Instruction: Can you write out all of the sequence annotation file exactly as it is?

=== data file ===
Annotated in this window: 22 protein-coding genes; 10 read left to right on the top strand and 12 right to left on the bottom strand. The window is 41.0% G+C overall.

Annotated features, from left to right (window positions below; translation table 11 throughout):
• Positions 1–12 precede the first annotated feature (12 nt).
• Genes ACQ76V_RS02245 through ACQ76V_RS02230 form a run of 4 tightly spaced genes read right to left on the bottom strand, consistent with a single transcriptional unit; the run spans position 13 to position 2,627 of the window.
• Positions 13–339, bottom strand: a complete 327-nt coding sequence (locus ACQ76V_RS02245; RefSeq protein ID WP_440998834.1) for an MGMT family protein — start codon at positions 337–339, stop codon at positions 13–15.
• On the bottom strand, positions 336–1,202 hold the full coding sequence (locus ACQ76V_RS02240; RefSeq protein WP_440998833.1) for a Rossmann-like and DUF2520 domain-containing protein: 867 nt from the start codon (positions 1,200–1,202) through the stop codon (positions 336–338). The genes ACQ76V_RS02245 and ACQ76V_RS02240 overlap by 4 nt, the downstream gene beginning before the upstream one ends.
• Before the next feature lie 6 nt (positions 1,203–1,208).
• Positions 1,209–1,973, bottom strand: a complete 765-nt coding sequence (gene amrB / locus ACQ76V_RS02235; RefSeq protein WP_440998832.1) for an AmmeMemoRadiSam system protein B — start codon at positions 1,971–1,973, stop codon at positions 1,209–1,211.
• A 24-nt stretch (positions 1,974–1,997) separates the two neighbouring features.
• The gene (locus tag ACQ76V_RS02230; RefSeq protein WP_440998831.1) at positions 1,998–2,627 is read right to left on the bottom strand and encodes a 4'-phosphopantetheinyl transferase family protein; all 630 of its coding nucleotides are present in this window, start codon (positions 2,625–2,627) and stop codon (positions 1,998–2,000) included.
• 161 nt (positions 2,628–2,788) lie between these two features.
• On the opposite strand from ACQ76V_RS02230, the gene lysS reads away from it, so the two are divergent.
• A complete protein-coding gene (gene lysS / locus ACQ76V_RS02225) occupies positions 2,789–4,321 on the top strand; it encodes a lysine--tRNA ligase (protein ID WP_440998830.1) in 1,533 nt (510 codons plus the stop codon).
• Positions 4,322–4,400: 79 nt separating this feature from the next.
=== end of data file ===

Annotated in this window: 22 protein-coding genes; 10 read left to right on the top strand and 12 right to left on the bottom strand. The window is 41.0% G+C overall.

Annotated features, from left to right (window positions below; translation table 11 throughout):
• Positions 1–12 precede the first annotated feature (12 nt).
• Genes ACQ76V_RS02245 through ACQ76V_RS02230 form a run of 4 tightly spaced genes read right to left on the bottom strand, consistent with a single transcriptional unit; the run spans position 13 to position 2,627 of the window.
• Positions 13–339, bottom strand: a complete 327-nt coding sequence (locus ACQ76V_RS02245; RefSeq protein ID WP_440998834.1) for an MGMT family protein — start codon at positions 337–339, stop codon at positions 13–15.
• On the bottom strand, positions 336–1,202 hold the full coding sequence (locus ACQ76V_RS02240; RefSeq protein WP_440998833.1) for a Rossmann-like and DUF2520 domain-containing protein: 867 nt from the start codon (positions 1,200–1,202) through the stop codon (positions 336–338). The genes ACQ76V_RS02245 and ACQ76V_RS02240 overlap by 4 nt, the downstream gene beginning before the upstream one ends.
• Before the next feature lie 6 nt (positions 1,203–1,208).
• Positions 1,209–1,973, bottom strand: a complete 765-nt coding sequence (gene amrB / locus ACQ76V_RS02235; RefSeq protein WP_440998832.1) for an AmmeMemoRadiSam system protein B — start codon at positions 1,971–1,973, stop codon at positions 1,209–1,211.
• A 24-nt stretch (positions 1,974–1,997) separates the two neighbouring features.
• The gene (locus tag ACQ76V_RS02230; RefSeq protein WP_440998831.1) at positions 1,998–2,627 is read right to left on the bottom strand and encodes a 4'-phosphopantetheinyl transferase family protein; all 630 of its coding nucleotides are present in this window, start codon (positions 2,625–2,627) and stop codon (positions 1,998–2,000) included.
• 161 nt (positions 2,628–2,788) lie between these two features.
• On the opposite strand from ACQ76V_RS02230, the gene lysS reads away from it, so the two are divergent.
• A complete protein-coding gene (gene lysS / locus ACQ76V_RS02225) occupies positions 2,789–4,321 on the top strand; it encodes a lysine--tRNA ligase (protein ID WP_440998830.1) in 1,533 nt (510 codons plus the stop codon).
• Positions 4,322–4,400: 79 nt separating this feature from the next.